Web searching with Ancestry.com – Neither of them do it very well, both have really bad interfaces to search and merge, but RM worked just as well as FTM.
Basic Tree entry/management – You can enter person notes, fact notes, data elements (e.g. Birth, Death, Marriage, etc.), custom data elements (we use 3 different ones for DNA matches), and all of the day-to-day data/management you do in your tool, is the same for both FTM and RM.
Areas RootsMagic needs to work on:
Syncing new users from RootsMagic to Ancestry.com via TreeSync – RootsMagic is really bad at adding new users to your Ancestry.com tree. Each one requires you select the user, click the Add… button, and then a progress screen pops up until it completes. You have to repeat the process for each new users added in RootsMagic,
This is not good…
and so when we went through two pages of an old book, entering the ~15 ancestors listed in those, it took WAY too long to sync with Ancestry. FTM is way better at this.
Navigating between parts of your family tree – Let’s be clear right away: The main User Interface in both products is not good. They are both old, dated, and look like they have largely been unchanged since the early 2000’s. Both need to look at the Ancestry.com interface and copy it, while they work to build and improve off of that. But, Family Tree Maker is much better at letting you move up and down your tree, and to expand and select different branches of the family on the fly. RootsMagic essentially only gives you a pedigree view, and limits you into only working on the ancestor you select initially. So, for example if you select your 2x GGF, and you have selected his oldest son, and now you want to select his next child to add a new marriage…good luck. It seems impossible. We still haven’t figured out how to select children from the main Pedigree view. FTM is not good at this either, but it’s way better than RM.
Quick take on moving to RootsMagic 7.5: This migration was easy, and just over 24 hours after we put a test tree into see how the product looks/works, we’re hooked, and Family Tree Maker is soon dead to us. It’s been 8 days since we opened our issue with their “swamped” support desk (their words, not ours) and we haven’t heard a word from Software MacKiev. In-fact, we’ve never even received an acknowledgement of receipt of the issue. But in 24 hours, those trees are synced in RootsMagic, and we’re back using our tool to further our research.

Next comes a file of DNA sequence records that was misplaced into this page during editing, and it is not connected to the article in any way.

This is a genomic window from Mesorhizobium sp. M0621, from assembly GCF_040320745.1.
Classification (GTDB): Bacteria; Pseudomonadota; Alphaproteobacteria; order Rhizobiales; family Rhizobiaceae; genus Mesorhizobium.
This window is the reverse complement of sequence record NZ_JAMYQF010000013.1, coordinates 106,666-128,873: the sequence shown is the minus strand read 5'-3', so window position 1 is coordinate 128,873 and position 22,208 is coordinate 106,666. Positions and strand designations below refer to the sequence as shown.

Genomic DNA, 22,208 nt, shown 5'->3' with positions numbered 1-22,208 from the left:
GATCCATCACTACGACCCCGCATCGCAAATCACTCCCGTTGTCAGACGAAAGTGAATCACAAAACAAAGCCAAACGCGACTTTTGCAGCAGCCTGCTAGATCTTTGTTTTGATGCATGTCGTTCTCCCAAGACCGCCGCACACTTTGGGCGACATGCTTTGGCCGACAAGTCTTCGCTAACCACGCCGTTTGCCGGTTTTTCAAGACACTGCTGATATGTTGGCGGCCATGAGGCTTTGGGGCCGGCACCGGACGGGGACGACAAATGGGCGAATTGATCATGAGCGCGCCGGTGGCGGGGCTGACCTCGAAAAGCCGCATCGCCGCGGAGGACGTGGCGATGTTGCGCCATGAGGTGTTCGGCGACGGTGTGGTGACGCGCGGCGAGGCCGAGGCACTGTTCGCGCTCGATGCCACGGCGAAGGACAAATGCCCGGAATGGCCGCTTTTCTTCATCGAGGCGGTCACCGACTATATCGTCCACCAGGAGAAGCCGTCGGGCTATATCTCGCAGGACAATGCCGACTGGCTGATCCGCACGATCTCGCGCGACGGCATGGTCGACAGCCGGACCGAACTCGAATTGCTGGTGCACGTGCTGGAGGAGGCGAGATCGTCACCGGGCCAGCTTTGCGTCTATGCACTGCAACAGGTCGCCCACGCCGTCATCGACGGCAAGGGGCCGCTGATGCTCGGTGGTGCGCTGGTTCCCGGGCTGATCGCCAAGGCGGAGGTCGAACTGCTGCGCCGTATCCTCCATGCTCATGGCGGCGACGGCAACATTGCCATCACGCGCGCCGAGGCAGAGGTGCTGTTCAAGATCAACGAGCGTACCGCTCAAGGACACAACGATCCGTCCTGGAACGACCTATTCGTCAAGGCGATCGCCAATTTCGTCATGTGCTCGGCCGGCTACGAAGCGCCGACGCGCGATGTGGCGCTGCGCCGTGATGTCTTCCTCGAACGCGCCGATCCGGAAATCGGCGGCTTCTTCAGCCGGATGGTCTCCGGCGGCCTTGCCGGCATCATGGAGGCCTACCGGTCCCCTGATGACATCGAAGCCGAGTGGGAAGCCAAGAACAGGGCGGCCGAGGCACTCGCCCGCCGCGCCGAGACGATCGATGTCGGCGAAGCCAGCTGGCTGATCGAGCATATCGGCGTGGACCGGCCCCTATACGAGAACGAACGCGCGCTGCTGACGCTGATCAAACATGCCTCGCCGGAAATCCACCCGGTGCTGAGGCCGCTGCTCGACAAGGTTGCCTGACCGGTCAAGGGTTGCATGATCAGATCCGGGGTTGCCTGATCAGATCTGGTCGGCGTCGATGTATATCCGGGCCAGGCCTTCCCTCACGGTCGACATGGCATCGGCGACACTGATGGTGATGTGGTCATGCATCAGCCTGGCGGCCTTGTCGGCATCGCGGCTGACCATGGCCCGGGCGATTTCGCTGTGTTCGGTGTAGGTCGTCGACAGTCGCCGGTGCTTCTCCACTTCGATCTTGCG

On April 1, 2017 Ancestry discontinued support for TreeSync, rendering the software largely unusable for many FTM users. Software Mackiev was unready for that change, even though they had not only known it was coming, but they had gotten a 4 month extension from the original target date from Ancestry. Three-and-a half months later Jack is cheerfully trumpeting that we’re at the finish line…but for a large chunk of FTM users, we’re not closer to getting back to the basic functionality we enjoyed on March 30.
I keep seeing Jack (and his wife apparently) complain about how much “free” software they’ve “given away”, and how hard they are hawking $20 hats and other trinkets to recoup their expenses
That’s bad enough, but the kicker is this: once the software works as it once did, you’re likely to be disappointed about how it’s essentially the same software you’ve used for
years. This “update” is nothing more than restoring lost functionality, and a photo feature that has almost no controls and you’ll never use. We’ve waited all this time, paid our money and waited, suffered through not being able to effectively use the tool that is central to our work…for essentially nothing new.
It’s the same interface, with the colors reversed. The SUPER ugly/kludgy Ancestry Hint merge screens? Same. The People/Facts screen? Same. Places, Media, Sources? Same. It look EXACTLY the same. Maybe color coding will be helpful down the road…but I promise you I wouldn’t have taken my trees offline for 4 months for color coding. Or a photo tool that does next to nothing, and doesn’t do what it claims to do very well.
In my support sessions they have indicated that they are “overwhelmed” by the issues related to this “finish line” release, and they can’t deliver ETA’s for either resolution or even response. It’s clear to me that they overestimated how “done” this release was, so they are understaffed to deal with the volume of issues they’re facing.
This continues a long line of underestimations by this company, from thinking a handful of beta testers would suffice, then 1,000, then 25,000 to thinking they would release the first beta in November of 2016 when they couldn’t release it until well after April 1st.
I have no confidence this product will survive. Given my decades of software deployment and support, it seems likely they completed this release at GREAT cost to the company, sell the release as long as there is demand, and then sunset the product before they have to do another release. I keep seeing Jack (and his wife apparently) complain about how much “free” software they’ve “given away”, and how hard they are hawking $20 hats and other trinkets to recoup their expenses. Not a good sign…but there’s not a good sign anywhere with this company…